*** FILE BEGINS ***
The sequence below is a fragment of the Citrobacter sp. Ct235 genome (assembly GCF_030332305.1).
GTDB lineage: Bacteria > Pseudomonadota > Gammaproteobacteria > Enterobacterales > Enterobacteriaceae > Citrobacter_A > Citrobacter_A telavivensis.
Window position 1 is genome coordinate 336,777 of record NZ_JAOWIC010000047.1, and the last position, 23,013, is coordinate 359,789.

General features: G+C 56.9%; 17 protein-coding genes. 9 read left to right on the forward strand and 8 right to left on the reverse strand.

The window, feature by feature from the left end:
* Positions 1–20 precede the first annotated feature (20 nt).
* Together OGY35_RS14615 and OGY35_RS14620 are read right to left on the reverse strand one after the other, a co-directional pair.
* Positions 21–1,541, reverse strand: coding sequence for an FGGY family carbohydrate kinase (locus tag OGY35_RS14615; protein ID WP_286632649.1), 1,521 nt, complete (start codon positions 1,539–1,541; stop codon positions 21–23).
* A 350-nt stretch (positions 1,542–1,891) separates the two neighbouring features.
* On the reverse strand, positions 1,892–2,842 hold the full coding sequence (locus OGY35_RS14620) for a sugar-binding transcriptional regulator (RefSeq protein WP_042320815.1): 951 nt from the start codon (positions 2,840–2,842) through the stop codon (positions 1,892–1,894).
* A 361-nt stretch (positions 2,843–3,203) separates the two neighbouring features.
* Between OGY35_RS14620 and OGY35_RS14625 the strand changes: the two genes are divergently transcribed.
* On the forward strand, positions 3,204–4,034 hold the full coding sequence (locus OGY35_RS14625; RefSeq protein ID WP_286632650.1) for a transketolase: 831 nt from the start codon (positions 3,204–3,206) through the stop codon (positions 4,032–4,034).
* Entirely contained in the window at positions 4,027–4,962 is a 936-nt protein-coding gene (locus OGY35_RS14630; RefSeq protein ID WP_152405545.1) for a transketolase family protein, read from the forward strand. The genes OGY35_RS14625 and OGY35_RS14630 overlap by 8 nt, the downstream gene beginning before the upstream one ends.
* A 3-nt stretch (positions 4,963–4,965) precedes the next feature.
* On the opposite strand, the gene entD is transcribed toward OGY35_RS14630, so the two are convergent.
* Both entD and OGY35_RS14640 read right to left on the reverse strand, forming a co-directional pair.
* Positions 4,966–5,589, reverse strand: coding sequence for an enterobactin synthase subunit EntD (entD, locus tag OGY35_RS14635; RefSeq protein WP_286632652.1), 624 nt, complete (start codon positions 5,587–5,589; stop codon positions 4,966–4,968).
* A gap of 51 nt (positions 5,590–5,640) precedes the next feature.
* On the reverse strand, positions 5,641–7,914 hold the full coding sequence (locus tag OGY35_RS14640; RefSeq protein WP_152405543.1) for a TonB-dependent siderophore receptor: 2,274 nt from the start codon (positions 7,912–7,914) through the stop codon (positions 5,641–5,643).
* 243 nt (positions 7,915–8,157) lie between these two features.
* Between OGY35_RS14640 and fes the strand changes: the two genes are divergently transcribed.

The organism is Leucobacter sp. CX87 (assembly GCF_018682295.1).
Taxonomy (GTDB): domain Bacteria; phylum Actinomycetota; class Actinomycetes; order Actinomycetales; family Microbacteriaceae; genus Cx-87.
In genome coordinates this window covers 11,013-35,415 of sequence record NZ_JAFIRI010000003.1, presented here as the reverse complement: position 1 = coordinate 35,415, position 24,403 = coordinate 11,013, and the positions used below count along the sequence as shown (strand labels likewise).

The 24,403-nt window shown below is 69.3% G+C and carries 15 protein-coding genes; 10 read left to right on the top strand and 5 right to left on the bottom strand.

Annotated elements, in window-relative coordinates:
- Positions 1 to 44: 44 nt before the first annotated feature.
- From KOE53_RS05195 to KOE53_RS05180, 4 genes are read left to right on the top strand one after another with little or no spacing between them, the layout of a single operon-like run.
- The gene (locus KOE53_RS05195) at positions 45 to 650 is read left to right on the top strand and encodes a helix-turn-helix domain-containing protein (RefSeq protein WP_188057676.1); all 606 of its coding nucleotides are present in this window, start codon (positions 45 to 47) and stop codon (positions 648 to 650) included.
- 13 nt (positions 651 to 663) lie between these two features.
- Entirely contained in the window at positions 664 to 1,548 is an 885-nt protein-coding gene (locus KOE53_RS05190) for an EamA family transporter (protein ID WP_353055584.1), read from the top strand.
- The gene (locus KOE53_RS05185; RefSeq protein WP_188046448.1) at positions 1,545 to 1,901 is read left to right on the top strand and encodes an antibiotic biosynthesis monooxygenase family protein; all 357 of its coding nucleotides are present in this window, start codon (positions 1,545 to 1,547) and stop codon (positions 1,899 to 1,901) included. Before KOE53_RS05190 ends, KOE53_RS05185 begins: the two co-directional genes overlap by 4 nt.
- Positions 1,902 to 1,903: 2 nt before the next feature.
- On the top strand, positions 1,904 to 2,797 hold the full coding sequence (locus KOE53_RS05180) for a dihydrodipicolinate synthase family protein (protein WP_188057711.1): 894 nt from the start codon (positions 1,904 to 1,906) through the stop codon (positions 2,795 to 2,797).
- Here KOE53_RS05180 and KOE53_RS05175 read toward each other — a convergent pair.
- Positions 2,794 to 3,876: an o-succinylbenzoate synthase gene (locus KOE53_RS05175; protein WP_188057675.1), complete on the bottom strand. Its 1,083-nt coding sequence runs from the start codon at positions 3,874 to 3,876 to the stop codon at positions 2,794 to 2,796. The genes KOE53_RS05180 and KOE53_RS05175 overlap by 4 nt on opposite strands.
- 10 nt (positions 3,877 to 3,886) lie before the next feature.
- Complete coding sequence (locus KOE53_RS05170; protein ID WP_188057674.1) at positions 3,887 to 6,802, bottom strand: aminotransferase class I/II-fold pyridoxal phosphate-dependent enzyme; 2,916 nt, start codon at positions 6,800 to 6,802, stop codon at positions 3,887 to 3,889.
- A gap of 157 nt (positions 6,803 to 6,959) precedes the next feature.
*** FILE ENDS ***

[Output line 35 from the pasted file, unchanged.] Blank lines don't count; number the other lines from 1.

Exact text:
- On the top strand, positions 1,904 to 2,797 hold the full coding sequence (locus KOE53_RS05180) for a dihydrodipicolinate synthase family protein (protein WP_188057711.1): 894 nt from the start codon (positions 1,904 to 1,906) through the stop codon (positions 2,795 to 2,797).